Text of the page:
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The Silence Of The Lambs Theory That Changes Everything

In 1988, Thomas Harris unleashed his novel The Silence of the Lambs onto the world. Three years later, Jonathan Demme directed the film adaptation, which perfectly brought Clarice Starling (Jodie Foster) and Dr. Hannibal Lecter (Sir Anthony Hopkins) to life. The film's depiction of procedural investigation helped inspire the glut of cop and lawyer shows we've been collectively watching for decades since.

Ever since the Criterion Collection released a pristine restoration of The Silence of the Lambs back in February 2018, it feels like we've been thinking and talking about this classic crime thriller more and more. While we usually hear analyses about the relationship between Starling and Lecter, people do spend some time talking about the primary killer in The Silence of the Lambs – Buffalo Bill, one of the most terrifying horror movie villains of all time.

Recently, a theory appeared on Reddit concerning the relationship between Lecter and Bill that could easily change a viewer's entire read on The Silence of the Lambs.

The Silence of the Lambs' Buffalo Bill defined

To quickly sum things up in case you haven't watched or thought about The Silence of the Lambs recently, Clarice Starling is an FBI trainee tasked with questioning a captured, homicidal cannibal and ex-psychiatrist named Hannibal Lecter. What she doesn't know is that she's actually building a relationship so that she can coax Lecter into helping the FBI capture a former patient of his: the at-large serial killer named Jame "Buffalo Bill" Gumb (Ted Levine).

Readers learn through Harris' novel that Gumb had a traumatic childhood and was placed in a foster home after his aspiring actress mother spiraled into alcoholism and could no longer properly care for him. When his grandparents finally adopt him at age 10, Gumb kills them two years later, and his murderous tendencies never stop. 

In the film, however, Gumb's backstory is glossed over, though his difficult past is hinted at. It's detailed that Gumb skins his victims, all women, because he's trying to make a skin suit for himself to wear so that he can become a woman. The novel and the movie both depict Gumb as wanting to be a woman, or at least believing he wants to be a woman, but being psychologically unfit to qualify for gender reassignment surgery. In the Silence of the Lambs film, Lecter explains Gumb's predilections, saying, "Our Billy wasn't born a criminal, Clarice. He was made one through years of systematic abuse. Billy hates his own identity, you see, and he thinks that makes him a transsexual. But his pathology is a thousand times more savage and more terrifying."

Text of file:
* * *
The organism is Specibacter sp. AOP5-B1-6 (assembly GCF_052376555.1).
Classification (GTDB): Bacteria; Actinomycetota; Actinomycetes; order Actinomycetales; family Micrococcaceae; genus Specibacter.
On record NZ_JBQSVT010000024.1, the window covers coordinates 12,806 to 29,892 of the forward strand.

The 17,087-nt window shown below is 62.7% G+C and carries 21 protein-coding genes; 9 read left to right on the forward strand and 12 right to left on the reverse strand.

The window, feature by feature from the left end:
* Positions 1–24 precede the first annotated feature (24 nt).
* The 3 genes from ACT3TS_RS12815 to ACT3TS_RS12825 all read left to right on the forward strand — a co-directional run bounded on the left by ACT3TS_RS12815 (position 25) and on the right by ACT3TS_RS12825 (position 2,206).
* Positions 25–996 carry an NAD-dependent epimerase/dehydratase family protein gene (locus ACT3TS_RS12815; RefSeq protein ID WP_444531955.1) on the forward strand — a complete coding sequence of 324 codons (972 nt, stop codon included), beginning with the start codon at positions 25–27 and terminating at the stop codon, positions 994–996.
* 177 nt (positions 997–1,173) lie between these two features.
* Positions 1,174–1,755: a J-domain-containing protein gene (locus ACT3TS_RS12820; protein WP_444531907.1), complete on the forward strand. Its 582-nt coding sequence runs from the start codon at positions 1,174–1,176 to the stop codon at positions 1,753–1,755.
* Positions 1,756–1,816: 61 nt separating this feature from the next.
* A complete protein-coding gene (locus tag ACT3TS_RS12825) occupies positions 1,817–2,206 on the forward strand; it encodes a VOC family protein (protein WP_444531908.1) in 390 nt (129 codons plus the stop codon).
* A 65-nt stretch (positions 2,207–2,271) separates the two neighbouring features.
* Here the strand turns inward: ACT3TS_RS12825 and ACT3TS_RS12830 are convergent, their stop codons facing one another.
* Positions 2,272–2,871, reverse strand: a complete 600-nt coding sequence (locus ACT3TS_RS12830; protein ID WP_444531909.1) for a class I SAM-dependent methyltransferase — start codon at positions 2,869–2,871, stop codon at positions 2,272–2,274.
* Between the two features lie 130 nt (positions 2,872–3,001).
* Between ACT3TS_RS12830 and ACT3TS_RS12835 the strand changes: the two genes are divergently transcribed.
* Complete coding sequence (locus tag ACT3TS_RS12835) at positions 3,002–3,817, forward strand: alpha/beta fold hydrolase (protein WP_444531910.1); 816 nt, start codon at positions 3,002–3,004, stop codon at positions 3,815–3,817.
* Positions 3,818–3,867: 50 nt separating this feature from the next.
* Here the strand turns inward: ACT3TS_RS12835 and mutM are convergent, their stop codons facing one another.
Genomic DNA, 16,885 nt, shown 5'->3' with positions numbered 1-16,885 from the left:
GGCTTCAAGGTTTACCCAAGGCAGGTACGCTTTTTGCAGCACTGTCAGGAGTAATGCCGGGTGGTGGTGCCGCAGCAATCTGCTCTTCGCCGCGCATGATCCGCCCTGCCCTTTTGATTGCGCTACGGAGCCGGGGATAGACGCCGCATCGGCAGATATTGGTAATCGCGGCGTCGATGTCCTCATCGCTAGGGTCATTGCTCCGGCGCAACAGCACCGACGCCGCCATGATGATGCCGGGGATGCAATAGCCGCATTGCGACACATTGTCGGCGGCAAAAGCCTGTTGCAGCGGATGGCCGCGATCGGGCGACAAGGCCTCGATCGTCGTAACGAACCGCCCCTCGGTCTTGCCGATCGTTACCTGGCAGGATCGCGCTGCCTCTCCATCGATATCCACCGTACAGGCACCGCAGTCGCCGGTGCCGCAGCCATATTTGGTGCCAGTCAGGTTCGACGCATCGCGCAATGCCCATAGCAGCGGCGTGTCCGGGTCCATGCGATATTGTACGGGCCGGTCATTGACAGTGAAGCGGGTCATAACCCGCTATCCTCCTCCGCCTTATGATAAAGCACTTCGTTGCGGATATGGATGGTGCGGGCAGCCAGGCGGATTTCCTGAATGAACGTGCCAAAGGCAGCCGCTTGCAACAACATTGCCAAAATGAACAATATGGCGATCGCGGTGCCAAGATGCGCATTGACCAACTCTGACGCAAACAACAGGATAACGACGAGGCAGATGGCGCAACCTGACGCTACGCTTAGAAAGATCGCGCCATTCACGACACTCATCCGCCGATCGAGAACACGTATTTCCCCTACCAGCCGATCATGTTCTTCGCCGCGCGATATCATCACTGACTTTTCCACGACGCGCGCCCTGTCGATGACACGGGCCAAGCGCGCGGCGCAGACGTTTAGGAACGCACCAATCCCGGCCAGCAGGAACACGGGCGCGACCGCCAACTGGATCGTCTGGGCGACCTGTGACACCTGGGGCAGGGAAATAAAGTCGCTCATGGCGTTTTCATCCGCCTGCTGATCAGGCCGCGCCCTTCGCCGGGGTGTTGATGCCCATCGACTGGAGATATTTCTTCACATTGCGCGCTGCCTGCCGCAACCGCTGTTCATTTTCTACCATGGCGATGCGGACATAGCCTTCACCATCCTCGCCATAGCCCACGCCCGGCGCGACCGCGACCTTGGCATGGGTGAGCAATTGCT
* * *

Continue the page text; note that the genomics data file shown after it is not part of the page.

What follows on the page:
Despite the way Buffalo Bill is sometimes thought of by audiences, he isn't, in fact, a transgender woman. The Silence of the Lambs novel especially makes it clear that Jame Gumb doesn't fit the profile of a trans person suffering with gender dysphoria. Thus, question is this: How did Jame Gumb become Buffalo Bill? The Reddit theory we're about to discuss suggests that the root cause is actually Lecter himself.

Did Hannibal Lecter "make" Buffalo Bill?

In essence, the theory claims that while "treating" Gumb, Lecter was actually harming him instead of helping him — placing the seeds of homicidal discord in Gumb's mind in case Lecter was ever captured. The theory-crafter, Reddit user u/needkneadneed, suggests that if Lecter ever needed some kind of trump card, a bargaining chip to obtain his freedom, his promise to help aid in the capture of Gumb would be it. Basically, the idea is that in the Silence of the Lambs movie, Lecter "made" Gumb into Buffalo Bill on purpose for his own gain.

"Lecter saw psychological indications of psychopathy in Buffalo Bill and instead of trying to cure him, he pushed him further towards becoming a serial killer. We know that Lecter is very clever and intelligent based on his meetings with Clarice. He knew that the authorities would need his help catching Buffalo Bill. He knew that would give him leverage to get out of his maximum security cell," wrote the Redditor. "Buffalo Bill was never anything more than an insurance policy for Hannibal Lecter."

Now, the theory also claims that Lecter "knew exactly how to play his cards and manipulate Clarice enough to send him to a less-fortified cell with meals of his choice, where he ordered lamb chops because he knew they would be perfect for making a lock pick." Those points don't quite hold up, as Lecter's psychologist and the FBI rather than Starling herself arranged for Lecter to move to a less-secure facility in exchange for his cooperation during the Buffalo Bill case. Still, it can be argued that Lecter was indeed manipulating people. On the flip side, Lecter didn't use a lamb bone to pick a lock — he used a pen. Maybe Lecter just loves lamb chops.

Now, just how possible is it that a therapist could push someone to madness? Well, we know that it's possible for psychiatrists and therapists who are attempting to seek out repressed memories have instead inadvertently implanted false memories, thus convincing their patients of traumas that never actually happened. So, yes, it's certainly possible Lecter could have pushed an already-unwell man towards where he might have been headed on his own. 

But, as other Redditors noted, Lecter isn't psychic. Perhaps he simply toyed with Gumb for "curiosity and entertainment" and wasn't trying to set him up to later "use as a negotiating chip." The theory is pretty elaborate, but so is Lecter. Who knows? Maybe Lecter left a host of killers in his wake, each more dangerous than the last, for Clarice Starling and the FBI to find.